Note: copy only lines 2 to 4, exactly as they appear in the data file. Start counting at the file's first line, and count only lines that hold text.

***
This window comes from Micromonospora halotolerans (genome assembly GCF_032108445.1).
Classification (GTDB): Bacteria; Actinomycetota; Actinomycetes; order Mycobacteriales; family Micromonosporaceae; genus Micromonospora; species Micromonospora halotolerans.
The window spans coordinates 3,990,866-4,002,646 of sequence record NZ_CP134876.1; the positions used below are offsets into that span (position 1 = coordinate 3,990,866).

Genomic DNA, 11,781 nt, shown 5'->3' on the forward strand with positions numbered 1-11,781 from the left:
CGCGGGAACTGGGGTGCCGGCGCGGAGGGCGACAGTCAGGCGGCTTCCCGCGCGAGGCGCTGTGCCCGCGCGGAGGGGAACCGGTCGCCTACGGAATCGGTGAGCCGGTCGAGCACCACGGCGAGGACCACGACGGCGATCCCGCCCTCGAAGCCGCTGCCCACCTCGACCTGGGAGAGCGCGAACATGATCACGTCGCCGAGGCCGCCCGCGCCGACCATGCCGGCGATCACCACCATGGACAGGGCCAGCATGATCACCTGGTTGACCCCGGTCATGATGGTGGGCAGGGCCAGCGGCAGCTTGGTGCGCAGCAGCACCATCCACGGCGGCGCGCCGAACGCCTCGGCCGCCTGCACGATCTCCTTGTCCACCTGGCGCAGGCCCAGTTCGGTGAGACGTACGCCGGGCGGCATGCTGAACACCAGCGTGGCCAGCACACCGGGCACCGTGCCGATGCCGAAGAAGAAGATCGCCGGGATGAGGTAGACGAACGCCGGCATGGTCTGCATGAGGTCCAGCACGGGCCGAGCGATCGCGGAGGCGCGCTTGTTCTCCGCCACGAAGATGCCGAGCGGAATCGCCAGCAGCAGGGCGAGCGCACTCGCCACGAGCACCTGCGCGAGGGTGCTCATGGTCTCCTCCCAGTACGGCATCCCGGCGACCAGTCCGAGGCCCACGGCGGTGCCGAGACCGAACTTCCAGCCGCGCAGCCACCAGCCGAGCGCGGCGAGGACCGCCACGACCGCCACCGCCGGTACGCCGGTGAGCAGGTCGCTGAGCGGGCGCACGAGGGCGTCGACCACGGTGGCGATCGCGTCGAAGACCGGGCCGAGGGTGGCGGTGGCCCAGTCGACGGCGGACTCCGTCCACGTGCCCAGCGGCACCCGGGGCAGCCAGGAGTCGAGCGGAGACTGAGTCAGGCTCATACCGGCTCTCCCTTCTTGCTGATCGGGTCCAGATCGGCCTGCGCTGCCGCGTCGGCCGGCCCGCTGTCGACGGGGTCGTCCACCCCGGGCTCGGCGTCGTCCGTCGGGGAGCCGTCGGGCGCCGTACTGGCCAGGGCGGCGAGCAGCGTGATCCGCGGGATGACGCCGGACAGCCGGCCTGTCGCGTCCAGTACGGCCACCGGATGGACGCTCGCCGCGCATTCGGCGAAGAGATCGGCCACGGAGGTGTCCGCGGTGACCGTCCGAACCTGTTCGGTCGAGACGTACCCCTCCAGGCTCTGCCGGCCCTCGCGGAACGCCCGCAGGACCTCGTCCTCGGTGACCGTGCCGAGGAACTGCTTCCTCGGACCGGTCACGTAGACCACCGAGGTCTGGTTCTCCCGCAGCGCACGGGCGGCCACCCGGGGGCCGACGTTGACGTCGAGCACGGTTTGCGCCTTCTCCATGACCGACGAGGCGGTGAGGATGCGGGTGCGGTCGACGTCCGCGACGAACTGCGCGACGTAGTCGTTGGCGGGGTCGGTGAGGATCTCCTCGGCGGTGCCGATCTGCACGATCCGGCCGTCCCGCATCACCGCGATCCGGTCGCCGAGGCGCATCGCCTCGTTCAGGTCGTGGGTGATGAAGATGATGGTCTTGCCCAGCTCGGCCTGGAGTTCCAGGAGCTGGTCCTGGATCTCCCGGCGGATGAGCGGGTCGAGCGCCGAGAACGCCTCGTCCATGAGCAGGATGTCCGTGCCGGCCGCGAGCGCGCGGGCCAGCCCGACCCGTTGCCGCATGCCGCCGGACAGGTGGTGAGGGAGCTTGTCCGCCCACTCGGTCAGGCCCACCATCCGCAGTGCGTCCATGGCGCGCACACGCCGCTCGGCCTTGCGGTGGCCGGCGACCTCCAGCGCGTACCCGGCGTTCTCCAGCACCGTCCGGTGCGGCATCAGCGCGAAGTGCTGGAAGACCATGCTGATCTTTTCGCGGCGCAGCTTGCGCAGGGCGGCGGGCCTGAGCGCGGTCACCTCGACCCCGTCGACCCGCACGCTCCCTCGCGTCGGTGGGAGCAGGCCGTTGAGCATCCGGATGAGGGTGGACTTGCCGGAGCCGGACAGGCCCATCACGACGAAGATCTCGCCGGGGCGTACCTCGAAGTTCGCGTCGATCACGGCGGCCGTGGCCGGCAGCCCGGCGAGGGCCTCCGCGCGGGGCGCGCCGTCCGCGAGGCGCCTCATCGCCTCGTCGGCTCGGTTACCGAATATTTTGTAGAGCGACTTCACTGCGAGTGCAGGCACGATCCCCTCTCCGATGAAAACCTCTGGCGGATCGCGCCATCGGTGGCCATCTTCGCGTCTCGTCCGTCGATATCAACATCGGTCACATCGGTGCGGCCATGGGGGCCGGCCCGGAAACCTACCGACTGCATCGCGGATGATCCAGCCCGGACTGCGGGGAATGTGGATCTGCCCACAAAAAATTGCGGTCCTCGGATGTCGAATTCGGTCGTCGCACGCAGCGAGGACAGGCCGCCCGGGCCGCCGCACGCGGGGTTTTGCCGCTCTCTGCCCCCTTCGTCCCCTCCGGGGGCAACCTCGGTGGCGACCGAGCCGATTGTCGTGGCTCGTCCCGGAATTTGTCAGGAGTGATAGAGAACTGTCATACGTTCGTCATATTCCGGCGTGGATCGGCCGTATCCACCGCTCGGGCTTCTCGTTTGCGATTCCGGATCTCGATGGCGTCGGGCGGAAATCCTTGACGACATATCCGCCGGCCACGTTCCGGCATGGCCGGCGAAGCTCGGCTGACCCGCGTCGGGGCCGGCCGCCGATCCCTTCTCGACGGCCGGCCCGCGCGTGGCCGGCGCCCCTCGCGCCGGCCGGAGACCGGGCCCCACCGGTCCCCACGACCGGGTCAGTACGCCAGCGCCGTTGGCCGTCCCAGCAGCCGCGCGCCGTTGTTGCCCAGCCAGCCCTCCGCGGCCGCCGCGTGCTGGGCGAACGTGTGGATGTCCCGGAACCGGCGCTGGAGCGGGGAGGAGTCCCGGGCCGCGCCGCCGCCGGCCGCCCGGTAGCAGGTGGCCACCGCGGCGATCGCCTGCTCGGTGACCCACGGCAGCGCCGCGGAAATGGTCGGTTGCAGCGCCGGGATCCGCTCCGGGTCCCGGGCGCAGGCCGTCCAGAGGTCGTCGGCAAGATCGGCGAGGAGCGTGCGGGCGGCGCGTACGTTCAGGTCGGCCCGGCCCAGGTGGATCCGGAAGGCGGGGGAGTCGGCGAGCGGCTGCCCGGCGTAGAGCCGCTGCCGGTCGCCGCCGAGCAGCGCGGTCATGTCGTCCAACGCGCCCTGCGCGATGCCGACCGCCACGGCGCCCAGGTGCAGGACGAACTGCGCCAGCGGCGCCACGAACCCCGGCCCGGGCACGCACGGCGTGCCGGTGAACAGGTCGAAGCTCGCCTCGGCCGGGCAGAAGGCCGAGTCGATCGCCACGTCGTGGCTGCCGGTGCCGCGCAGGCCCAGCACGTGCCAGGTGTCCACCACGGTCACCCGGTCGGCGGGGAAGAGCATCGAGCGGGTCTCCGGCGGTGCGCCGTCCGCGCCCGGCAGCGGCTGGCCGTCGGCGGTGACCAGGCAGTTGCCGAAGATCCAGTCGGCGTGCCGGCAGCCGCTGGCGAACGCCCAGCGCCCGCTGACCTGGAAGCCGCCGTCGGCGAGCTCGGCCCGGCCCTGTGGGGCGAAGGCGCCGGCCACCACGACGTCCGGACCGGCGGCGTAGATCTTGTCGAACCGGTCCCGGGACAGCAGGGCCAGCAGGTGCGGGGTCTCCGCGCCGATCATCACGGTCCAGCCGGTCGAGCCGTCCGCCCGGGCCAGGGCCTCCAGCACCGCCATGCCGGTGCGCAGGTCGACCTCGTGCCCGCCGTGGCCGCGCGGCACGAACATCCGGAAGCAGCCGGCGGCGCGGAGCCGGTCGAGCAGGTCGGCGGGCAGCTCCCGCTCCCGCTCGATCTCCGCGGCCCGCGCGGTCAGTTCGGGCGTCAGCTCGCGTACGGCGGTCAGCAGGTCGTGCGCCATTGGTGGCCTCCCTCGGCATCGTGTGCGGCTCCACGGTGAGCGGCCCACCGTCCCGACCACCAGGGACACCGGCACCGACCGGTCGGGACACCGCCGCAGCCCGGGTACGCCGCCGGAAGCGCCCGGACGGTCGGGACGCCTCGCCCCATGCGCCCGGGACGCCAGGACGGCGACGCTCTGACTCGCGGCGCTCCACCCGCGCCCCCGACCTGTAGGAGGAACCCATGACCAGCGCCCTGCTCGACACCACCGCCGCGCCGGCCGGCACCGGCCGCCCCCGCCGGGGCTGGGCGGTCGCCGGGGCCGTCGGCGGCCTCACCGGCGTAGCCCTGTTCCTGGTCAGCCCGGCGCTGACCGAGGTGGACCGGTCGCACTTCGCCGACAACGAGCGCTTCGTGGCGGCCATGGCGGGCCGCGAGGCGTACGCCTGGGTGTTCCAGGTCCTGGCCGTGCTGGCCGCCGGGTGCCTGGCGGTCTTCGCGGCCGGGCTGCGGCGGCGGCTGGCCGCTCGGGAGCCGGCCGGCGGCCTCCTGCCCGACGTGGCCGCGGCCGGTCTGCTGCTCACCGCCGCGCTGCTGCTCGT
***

Classification (GTDB): Bacteria; Actinomycetota; Actinomycetes; order Mycobacteriales; family Micromonosporaceae; genus Micromonospora; species Micromonospora halotolerans.
The window spans coordinates 3,990,866-4,002,646 of sequence record NZ_CP134876.1; the positions used below are offsets into that span (position 1 = coordinate 3,990,866).

Genomic DNA, 11,781 nt, shown 5'->3' on the forward strand with positions numbered 1-11,781 from the left: